Stephen Kohler of Audira Labs: “Life is short”

It would be a global listening movement. It would encourage us all to slow down, breathe, and truly listen to one another without fear, judgment, or hate. We would use creativity — in all forms — to help foster this sense of listening and a desired impact of bringing us together. As a part of our series about business […]

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It would be a global listening movement. It would encourage us all to slow down, breathe, and truly listen to one another without fear, judgment, or hate. We would use creativity — in all forms — to help foster this sense of listening and a desired impact of bringing us together.

As a part of our series about business leaders who are shaking things up in their industry, I had the pleasure of interviewing Stephen Kohler.

Stephen Kohler, Audira’s Founder & CEO, brings passion for people along with 25 years of extensive corporate experience within organizations ranging from startup to Fortune 100, across multiple industries.

On top of an accomplished business background and an immense network of functional and industry professionals, Kohler is a certified Professional Coach (PCC, CPCC), Balanced Scorecard Professional (BSP), and a passionate musician.

Woven through Kohler’s work is a desire to see people work authentically and in concert to achieve a meaningful goal.

Thank you so much for doing this with us! Before we dig in, our readers would like to get to know you a bit more. Can you tell us a bit about your “backstory”? What led you to this particular career path?

After spending 25 years climbing the corporate ladder, I realized that I was no longer fulfilled. Despite having achieved what I thought I had always wanted (senior corporate role, prestigious firm, etc.), I found myself realizing that I was no longer leading with purpose and passion.

After self-reflection and listening to others who had made similar career shifts, I determined that I had a passion to serve others. I transitioned into leadership development and became a certified executive coach.

I loved it so much that I decided to pursue a lifelong dream to start my own business and founded Audira Labs. In Latin, Audire means “to listen,” and we use listening — particularly through the lens of music — to help leaders, teams, and organizations amplify their leadership.

Can you tell our readers what it is about the work you’re doing that’s disruptive?

In listening to our clients, we have heard three resounding themes: first, they are tired of boring leadership development that puts everyone to sleep (a.k.a., “death by PowerPoint”). Second, they want something that is not “cookie cutter” and can support the unique aspects of their business. Third, they want something practical that can be applied to their business on an ongoing basis.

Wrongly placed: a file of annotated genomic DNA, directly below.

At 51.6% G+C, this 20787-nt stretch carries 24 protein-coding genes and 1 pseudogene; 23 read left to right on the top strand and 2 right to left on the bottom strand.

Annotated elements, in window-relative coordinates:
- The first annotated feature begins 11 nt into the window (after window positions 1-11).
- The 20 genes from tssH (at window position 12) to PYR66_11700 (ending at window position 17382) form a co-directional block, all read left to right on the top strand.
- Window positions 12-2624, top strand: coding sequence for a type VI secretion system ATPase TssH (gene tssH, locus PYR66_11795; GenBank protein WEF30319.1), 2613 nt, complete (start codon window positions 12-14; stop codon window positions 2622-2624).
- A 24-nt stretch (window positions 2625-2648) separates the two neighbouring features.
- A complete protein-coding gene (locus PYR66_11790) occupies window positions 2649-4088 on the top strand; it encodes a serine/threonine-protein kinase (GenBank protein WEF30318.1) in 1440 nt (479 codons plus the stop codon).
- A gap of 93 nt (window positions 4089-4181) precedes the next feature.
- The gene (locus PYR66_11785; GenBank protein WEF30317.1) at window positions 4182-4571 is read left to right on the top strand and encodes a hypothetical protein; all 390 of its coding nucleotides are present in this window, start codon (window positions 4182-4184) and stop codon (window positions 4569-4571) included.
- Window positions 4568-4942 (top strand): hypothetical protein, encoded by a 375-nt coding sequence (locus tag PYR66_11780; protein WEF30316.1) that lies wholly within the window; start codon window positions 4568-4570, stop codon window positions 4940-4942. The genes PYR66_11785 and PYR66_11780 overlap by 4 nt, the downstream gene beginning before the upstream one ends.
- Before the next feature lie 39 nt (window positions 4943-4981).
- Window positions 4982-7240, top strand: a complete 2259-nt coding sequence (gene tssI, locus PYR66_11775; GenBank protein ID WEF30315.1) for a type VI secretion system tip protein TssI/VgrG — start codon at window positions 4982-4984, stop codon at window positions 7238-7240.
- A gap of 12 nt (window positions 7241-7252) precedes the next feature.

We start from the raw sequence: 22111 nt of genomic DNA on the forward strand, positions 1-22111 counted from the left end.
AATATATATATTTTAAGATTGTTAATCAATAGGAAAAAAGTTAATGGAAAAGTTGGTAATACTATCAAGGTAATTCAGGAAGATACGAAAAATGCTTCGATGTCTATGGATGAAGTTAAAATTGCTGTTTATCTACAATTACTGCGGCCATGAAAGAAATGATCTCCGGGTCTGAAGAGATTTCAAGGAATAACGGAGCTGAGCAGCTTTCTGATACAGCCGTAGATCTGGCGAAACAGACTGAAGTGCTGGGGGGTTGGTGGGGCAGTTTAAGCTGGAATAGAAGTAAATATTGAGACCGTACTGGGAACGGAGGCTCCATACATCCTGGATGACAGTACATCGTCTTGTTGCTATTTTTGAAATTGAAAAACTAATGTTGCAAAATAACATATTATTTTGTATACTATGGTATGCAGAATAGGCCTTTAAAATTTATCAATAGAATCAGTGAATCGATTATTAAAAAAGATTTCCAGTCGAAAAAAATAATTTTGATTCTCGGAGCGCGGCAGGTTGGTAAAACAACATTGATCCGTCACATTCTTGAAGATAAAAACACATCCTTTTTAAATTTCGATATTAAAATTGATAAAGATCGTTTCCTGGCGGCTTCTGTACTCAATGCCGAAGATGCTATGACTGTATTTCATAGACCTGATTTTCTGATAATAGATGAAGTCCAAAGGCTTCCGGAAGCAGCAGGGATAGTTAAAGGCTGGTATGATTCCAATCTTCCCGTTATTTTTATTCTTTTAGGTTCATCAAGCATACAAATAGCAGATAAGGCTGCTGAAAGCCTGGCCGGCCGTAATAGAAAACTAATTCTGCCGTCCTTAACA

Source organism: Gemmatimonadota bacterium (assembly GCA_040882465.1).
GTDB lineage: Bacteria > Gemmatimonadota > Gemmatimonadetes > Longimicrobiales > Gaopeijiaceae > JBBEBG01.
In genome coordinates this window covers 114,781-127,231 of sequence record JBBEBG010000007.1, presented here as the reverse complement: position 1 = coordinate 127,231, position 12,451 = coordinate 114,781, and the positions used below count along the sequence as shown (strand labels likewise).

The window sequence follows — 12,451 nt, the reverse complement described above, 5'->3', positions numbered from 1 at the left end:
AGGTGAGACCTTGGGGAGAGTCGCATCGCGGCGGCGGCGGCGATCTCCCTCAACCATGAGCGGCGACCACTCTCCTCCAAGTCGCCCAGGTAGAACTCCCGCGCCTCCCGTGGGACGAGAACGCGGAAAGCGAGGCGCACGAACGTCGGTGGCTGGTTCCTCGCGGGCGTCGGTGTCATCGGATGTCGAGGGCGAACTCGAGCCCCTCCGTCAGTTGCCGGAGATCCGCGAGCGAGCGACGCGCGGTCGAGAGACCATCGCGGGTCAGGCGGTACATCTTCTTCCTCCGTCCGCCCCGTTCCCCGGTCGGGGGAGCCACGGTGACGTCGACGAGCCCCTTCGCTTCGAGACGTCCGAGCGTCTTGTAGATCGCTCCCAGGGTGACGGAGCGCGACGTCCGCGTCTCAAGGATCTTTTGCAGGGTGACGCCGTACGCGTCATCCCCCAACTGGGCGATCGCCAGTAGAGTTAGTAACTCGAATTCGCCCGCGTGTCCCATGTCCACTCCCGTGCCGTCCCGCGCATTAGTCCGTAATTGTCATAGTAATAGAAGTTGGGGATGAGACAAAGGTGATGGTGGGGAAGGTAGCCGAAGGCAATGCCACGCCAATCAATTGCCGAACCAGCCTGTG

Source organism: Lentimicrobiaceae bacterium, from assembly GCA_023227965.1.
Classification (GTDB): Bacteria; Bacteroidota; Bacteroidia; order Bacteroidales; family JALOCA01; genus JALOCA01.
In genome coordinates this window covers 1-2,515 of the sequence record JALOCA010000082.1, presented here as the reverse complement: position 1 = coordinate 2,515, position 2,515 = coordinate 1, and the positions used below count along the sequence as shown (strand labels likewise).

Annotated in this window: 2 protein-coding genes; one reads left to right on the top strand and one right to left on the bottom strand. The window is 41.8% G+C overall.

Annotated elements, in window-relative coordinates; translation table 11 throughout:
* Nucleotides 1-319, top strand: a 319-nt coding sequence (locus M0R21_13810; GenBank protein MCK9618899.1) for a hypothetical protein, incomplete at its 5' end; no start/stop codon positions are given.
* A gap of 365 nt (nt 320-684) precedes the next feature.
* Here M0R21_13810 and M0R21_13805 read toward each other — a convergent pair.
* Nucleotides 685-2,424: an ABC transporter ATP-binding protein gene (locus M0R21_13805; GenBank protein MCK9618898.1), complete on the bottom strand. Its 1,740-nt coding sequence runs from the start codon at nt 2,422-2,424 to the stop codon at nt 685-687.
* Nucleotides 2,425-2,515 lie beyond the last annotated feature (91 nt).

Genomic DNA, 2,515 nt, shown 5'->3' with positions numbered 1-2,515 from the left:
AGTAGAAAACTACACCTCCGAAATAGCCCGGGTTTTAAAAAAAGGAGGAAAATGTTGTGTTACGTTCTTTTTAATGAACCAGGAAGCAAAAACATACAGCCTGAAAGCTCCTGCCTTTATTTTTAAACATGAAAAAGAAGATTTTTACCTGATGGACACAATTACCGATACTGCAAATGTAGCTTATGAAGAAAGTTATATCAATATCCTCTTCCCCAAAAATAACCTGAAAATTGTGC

With this in mind, and drawing on our belief that listening is foundational for strong leadership, we leverage music as a lens to amplify individuals, teams, and organizations to become stronger leaders. We use an experiential approach that integrates musical instruments and exercises to help leaders learn, practice, and apply key concepts into their leadership journey. We have a deep curriculum that can be customized to fit the needs of our clients.

Participants love it because it’s unique, highly engaging, and also integrates practical models that they can apply on an ongoing basis.

Can you share a story about the funniest mistake you made when you were first starting? Can you tell us what lesson you learned from that?

Let’s just start by saying it involves dogs. My family and I are huge dog lovers and have two furry mutts at home. When I first started, I had a very makeshift home office from where I conducted my coaching and team leadership calls. Our dogs would bark unexpectedly during serious conversations with clients and I would have to apologize profusely. Attempting to “pivot,” I literally moved my base of operations to my car for about six months. On video calls, I would have clients ask — when seeing me in my car — if I needed a place to stay, as they were seriously concerned that I was homeless.

Albeit a somewhat amusing story, the more significant lesson for me was about “self-narratives” that we all have. In this case, I had a narrative that my home could not be a productive place from which I could work. To help shift my own narrative, I asked myself the question: what would it look like if your home could be everything you wanted in a working space? I then designed my workspace to match my vision. I am now happy to report that I’ve got the ideal working space at home and can’t imagine working anywhere else. And yes, it still includes two dogs.

We all need a little help along the journey. Who have been some of your mentors? Can you share a story about how they made an impact?